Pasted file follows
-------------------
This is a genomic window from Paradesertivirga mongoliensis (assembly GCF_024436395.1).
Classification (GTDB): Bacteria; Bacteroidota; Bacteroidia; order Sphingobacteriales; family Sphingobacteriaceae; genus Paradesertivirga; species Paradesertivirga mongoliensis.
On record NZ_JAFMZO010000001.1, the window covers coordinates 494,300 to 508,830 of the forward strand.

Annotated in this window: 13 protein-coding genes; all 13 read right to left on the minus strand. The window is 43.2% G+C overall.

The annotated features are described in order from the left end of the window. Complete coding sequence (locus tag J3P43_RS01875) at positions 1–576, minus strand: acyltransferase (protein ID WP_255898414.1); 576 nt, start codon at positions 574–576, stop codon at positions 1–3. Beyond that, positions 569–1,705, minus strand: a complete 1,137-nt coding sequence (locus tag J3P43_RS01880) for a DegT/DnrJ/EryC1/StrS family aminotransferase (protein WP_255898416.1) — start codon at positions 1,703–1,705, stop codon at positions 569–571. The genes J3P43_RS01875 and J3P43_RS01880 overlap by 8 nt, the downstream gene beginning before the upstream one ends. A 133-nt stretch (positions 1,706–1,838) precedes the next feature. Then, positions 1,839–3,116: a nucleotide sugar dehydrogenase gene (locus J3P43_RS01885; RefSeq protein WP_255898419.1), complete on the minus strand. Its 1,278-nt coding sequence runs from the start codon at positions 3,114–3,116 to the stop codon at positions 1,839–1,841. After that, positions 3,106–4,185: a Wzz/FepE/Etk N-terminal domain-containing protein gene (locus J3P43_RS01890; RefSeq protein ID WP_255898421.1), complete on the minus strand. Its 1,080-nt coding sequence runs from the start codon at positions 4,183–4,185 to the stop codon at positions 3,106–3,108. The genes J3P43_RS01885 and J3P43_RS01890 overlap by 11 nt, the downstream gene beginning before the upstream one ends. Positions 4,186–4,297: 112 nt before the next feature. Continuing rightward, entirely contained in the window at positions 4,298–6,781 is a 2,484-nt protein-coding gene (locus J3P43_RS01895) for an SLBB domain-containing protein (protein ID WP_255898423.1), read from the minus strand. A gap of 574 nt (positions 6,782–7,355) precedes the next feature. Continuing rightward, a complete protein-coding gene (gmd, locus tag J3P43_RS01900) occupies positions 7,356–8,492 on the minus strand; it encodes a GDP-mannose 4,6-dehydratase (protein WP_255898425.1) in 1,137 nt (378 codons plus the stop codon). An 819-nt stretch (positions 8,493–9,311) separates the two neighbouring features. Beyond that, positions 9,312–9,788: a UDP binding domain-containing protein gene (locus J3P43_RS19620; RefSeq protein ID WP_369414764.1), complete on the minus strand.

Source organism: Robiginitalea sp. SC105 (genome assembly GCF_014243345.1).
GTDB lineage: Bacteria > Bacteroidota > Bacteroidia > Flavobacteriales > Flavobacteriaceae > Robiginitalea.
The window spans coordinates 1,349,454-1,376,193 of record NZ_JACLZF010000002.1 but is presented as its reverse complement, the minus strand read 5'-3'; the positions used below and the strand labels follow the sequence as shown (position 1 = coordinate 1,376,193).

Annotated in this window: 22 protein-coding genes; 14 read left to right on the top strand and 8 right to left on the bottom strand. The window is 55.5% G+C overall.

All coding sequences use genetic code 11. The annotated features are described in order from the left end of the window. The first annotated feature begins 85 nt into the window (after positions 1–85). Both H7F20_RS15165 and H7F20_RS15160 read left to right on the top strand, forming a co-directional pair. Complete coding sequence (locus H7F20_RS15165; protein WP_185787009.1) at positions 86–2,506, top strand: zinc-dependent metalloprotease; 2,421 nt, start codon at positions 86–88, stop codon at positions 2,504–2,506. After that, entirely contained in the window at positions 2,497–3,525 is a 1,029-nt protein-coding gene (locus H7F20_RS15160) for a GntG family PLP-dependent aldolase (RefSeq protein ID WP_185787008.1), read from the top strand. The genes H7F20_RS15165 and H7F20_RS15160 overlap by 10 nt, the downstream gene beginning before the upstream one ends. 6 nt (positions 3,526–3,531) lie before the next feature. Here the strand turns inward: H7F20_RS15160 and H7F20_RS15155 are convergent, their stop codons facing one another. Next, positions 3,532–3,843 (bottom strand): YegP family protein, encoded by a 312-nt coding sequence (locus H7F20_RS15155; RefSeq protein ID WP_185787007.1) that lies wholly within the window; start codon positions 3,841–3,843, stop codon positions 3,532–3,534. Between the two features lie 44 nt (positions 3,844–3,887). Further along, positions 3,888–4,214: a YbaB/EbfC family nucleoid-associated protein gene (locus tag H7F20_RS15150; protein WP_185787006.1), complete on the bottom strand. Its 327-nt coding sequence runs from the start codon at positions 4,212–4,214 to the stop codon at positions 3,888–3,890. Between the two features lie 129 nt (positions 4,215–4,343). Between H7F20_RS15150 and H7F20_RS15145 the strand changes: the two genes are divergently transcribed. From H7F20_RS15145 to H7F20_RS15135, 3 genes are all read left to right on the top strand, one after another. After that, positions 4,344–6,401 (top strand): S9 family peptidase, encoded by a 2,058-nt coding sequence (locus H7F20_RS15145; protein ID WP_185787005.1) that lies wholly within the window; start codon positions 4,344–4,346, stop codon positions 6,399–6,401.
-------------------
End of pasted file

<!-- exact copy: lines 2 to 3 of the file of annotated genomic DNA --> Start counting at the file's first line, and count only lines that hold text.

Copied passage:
Classification (GTDB): Bacteria; Bacteroidota; Bacteroidia; order Sphingobacteriales; family Sphingobacteriaceae; genus Paradesertivirga; species Paradesertivirga mongoliensis.
On record NZ_JAFMZO010000001.1, the window covers coordinates 494,300 to 508,830 of the forward strand.